Neoxanthin is a carotenoid and xanthophyll. In plants, it is an intermediate in the biosynthesis of the plant hormone abscisic acid. It is often present in two forms: all-trans and 9-cis isomers. It is produced from violaxanthin, but a suspected neoxanthin synthase [1] is still to be confirmed. Two different genes were confirmed to be implied in violaxanthin conversion to neoxanthin in Arabidopsis and tomato.[2][3] It has a specific role in protection against photooxidative stress.[4] It is a major xanthophyll found in green leafy vegetables such as spinach.

IUPAC name
Other names
Foliaxanthin; Neoxanthine
3D model (JSmol)
Molar mass 600.884 g·mol−1
Except where otherwise noted, data are given for materials in their standard state (at 25 °C [77 °F], 100 kPa).
Infobox references
all-trans Neoxanthin


  1. ^ Bouvier, Florence; D'harlingue, Alain; Backhaus, Ralph A.; Kumagai, Monto H.; Camara, Bilal (2000). "Identification of neoxanthin synthase as a carotenoid cyclase paralog". European Journal of Biochemistry. 267 (21): 6346–6352. doi:10.1046/j.1432-1327.2000.01722.x. PMID 11029576.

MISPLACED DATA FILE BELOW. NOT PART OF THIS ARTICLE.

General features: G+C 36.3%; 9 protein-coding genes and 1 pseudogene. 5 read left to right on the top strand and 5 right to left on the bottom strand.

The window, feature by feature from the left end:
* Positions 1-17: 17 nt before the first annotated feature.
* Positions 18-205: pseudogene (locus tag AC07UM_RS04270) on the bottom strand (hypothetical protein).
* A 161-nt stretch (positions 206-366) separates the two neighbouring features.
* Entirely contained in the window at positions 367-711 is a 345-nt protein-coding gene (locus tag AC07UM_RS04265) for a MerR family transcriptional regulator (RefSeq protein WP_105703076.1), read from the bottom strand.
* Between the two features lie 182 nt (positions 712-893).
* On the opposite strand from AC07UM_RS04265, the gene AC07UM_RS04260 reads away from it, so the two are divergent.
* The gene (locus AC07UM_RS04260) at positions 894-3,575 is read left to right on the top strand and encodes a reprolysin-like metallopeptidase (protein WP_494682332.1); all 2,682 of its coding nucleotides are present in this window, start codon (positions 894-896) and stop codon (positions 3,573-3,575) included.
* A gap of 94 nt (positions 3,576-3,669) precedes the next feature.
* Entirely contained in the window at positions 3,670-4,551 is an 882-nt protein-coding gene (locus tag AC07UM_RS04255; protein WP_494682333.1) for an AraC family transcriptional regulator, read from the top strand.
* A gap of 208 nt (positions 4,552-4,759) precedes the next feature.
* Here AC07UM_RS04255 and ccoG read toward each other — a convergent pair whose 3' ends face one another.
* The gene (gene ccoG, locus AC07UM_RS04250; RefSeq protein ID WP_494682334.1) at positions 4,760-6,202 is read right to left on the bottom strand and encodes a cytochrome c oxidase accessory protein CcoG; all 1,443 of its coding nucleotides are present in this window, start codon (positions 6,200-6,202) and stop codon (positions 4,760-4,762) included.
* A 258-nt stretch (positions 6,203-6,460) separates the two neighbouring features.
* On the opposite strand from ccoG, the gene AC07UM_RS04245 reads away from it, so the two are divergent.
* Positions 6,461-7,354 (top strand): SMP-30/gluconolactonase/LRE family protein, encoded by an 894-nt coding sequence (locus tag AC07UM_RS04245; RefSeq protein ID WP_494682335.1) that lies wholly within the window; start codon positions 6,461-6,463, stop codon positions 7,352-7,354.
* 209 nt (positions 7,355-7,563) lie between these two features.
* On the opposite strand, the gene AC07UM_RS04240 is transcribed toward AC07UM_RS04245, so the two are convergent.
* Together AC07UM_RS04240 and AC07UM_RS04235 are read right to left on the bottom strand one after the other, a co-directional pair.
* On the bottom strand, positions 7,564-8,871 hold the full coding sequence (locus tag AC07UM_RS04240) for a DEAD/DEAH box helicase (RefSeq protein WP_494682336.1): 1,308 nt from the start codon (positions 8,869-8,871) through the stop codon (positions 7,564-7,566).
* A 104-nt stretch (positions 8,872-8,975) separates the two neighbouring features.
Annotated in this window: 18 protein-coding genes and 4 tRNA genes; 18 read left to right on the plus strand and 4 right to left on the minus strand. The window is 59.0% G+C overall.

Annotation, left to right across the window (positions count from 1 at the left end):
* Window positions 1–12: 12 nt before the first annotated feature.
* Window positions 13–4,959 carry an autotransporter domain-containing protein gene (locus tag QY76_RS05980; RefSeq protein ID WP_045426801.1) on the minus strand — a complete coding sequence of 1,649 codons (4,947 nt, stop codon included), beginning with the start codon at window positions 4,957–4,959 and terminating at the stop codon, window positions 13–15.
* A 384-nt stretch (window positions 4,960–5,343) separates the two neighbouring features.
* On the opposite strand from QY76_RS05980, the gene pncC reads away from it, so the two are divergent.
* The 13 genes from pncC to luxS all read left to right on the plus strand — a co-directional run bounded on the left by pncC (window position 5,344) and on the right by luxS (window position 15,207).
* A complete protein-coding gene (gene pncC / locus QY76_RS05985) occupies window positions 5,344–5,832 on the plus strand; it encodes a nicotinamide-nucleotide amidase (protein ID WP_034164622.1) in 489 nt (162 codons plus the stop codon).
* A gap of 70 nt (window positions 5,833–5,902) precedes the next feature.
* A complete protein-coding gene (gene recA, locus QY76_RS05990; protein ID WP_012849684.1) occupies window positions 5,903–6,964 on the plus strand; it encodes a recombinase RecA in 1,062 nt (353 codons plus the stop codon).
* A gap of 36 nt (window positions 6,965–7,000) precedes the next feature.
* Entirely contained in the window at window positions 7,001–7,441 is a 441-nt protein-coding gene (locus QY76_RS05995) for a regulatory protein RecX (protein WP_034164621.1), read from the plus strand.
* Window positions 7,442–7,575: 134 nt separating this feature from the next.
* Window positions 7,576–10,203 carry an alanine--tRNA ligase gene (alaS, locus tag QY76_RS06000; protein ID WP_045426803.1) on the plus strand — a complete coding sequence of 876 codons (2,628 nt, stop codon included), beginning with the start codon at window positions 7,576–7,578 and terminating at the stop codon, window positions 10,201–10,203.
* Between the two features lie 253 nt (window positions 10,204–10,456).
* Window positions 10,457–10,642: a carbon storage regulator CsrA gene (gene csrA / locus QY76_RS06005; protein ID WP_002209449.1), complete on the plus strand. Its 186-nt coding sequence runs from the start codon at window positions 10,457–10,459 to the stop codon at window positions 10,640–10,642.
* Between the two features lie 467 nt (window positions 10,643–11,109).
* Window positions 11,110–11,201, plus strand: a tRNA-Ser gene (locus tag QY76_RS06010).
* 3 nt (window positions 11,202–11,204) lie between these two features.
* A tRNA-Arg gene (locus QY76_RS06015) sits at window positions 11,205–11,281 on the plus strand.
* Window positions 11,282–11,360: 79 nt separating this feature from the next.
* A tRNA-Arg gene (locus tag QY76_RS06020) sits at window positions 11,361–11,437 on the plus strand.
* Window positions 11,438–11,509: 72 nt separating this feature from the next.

2. ^ North, Helen M.; de Almeida, Aurélie; Boutin, Jean-Pierre; Frey, Anne; To, Alexandra; Botran, Lucy; Sotta, Bruno; Marion-Poll, Annie (2007). "The Arabidopsis ABA-deficient mutant aba4 demonstrates that the major route for stress-induced ABA accumulation is via neoxanthin isomers". Plant Journal. 50 (5): 810–824. doi:10.1111/j.1365-313X.2007.03094.x. PMID 17470058.
  3. ^ Neuman, Hadar; Galpaz, Navot; Cunningham Jr, Francis X.; Zamir, Dani; Hirschberg, Joseph (2014). "The tomato mutation nxd1 reveals a gene necessary for neoxanthin biosynthesis and demonstrates that violaxanthin is a sufficient precursor for abscisic acid biosynthesis". Plant Journal. 78 (1): 80–93. doi:10.1111/tpj.12451. PMID 24506237.
  4. ^ Dall'osto, Luca; Cazzaniga, Stefano; North, Helen; Marion-Poll, Annie; Bassi, Roberto (2007). "The Arabidopsis aba4-1 mutant reveals a specific function for neoxanthin in protection against photooxidative stress". Plant Cell. 19 (3): 1048–1064. doi:10.1105/tpc.106.049114. PMC 1867355. PMID 17351115.